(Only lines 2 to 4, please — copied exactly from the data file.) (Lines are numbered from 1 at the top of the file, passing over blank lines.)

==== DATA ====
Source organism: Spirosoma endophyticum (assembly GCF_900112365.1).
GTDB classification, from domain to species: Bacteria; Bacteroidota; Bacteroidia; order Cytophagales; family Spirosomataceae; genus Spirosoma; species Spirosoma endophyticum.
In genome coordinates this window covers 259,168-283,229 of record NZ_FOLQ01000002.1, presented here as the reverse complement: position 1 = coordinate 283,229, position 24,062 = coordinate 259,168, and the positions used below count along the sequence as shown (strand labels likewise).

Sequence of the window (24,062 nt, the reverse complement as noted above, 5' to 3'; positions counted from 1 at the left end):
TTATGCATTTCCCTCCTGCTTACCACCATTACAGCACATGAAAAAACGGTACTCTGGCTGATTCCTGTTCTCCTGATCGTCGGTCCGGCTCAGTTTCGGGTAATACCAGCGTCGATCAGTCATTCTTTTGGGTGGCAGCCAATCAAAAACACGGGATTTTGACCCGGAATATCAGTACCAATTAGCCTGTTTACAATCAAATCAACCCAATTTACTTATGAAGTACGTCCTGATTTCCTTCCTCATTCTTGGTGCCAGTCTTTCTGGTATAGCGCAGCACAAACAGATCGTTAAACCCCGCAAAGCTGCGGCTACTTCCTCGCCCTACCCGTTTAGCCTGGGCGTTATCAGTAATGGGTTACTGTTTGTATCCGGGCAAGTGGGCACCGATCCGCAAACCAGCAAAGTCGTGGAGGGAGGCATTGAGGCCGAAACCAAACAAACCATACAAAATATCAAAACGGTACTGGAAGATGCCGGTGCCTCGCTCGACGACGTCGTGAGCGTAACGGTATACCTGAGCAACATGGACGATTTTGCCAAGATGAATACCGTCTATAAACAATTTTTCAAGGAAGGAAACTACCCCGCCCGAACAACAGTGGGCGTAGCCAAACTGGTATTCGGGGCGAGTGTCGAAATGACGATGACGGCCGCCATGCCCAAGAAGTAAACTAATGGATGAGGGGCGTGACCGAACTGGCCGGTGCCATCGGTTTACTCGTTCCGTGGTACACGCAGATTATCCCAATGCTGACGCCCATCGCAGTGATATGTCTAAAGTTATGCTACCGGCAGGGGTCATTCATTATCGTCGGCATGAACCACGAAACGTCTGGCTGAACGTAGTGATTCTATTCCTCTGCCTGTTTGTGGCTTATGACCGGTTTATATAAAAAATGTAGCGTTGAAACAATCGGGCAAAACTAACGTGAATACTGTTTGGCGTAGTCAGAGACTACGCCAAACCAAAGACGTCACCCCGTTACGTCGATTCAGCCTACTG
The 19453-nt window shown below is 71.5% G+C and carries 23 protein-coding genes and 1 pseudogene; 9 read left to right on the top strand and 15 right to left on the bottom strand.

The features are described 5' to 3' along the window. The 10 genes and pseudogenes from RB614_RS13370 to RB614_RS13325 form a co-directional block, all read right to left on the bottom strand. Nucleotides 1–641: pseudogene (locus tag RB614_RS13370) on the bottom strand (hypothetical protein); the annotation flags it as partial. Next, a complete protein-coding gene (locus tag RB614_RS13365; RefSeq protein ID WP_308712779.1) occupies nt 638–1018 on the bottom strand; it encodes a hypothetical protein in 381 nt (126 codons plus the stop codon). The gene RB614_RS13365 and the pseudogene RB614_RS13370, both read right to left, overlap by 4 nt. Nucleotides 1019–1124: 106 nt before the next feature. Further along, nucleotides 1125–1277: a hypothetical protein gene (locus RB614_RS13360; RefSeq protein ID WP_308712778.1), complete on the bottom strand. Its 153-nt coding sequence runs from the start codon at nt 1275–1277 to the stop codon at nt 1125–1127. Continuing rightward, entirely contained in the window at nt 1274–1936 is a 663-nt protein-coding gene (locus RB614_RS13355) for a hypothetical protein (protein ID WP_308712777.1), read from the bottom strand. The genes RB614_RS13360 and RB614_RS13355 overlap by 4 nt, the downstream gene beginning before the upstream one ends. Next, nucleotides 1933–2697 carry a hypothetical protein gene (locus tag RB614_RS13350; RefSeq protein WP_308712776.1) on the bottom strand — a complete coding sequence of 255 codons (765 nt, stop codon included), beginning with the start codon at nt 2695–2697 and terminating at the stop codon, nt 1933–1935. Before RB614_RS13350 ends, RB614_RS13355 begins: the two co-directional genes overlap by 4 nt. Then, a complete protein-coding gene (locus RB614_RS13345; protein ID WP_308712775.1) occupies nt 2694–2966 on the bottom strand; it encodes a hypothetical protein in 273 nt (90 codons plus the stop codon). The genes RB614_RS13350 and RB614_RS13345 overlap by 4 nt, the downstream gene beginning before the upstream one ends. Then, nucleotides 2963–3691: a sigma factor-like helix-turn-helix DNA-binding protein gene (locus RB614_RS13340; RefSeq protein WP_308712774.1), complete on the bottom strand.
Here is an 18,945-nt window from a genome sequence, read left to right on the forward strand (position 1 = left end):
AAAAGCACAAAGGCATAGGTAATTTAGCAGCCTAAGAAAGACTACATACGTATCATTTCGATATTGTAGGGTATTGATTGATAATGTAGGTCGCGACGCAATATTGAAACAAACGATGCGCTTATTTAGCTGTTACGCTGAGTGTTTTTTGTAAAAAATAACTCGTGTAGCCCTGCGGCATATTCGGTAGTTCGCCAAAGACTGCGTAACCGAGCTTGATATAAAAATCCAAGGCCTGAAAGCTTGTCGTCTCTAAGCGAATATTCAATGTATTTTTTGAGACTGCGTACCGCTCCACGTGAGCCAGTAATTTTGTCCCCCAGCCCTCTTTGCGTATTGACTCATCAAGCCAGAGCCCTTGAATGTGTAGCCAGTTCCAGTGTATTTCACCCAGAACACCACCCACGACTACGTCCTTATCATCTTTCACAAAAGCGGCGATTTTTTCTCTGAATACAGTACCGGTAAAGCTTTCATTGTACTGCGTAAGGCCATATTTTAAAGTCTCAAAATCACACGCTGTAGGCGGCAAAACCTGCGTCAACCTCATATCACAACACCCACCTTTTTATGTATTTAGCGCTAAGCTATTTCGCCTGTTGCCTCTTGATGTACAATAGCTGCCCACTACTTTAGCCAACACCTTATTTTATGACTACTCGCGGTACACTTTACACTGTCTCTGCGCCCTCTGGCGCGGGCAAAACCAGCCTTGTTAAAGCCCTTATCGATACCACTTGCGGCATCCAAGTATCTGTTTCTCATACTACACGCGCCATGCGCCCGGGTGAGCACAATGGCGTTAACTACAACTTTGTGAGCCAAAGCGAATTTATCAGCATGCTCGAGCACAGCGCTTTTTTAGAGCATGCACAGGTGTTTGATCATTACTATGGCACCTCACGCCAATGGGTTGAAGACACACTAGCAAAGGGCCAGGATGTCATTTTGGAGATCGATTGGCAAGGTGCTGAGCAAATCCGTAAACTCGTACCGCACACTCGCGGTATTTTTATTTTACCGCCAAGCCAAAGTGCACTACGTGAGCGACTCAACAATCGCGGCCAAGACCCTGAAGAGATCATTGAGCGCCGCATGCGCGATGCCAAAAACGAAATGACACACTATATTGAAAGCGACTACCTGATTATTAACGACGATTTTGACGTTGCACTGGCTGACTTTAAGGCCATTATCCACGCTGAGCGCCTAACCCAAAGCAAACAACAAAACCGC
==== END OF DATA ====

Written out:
GTDB classification, from domain to species: Bacteria; Bacteroidota; Bacteroidia; order Cytophagales; family Spirosomataceae; genus Spirosoma; species Spirosoma endophyticum.
In genome coordinates this window covers 259,168-283,229 of record NZ_FOLQ01000002.1, presented here as the reverse complement: position 1 = coordinate 283,229, position 24,062 = coordinate 259,168, and the positions used below count along the sequence as shown (strand labels likewise).

Sequence of the window (24,062 nt, the reverse complement as noted above, 5' to 3'; positions counted from 1 at the left end):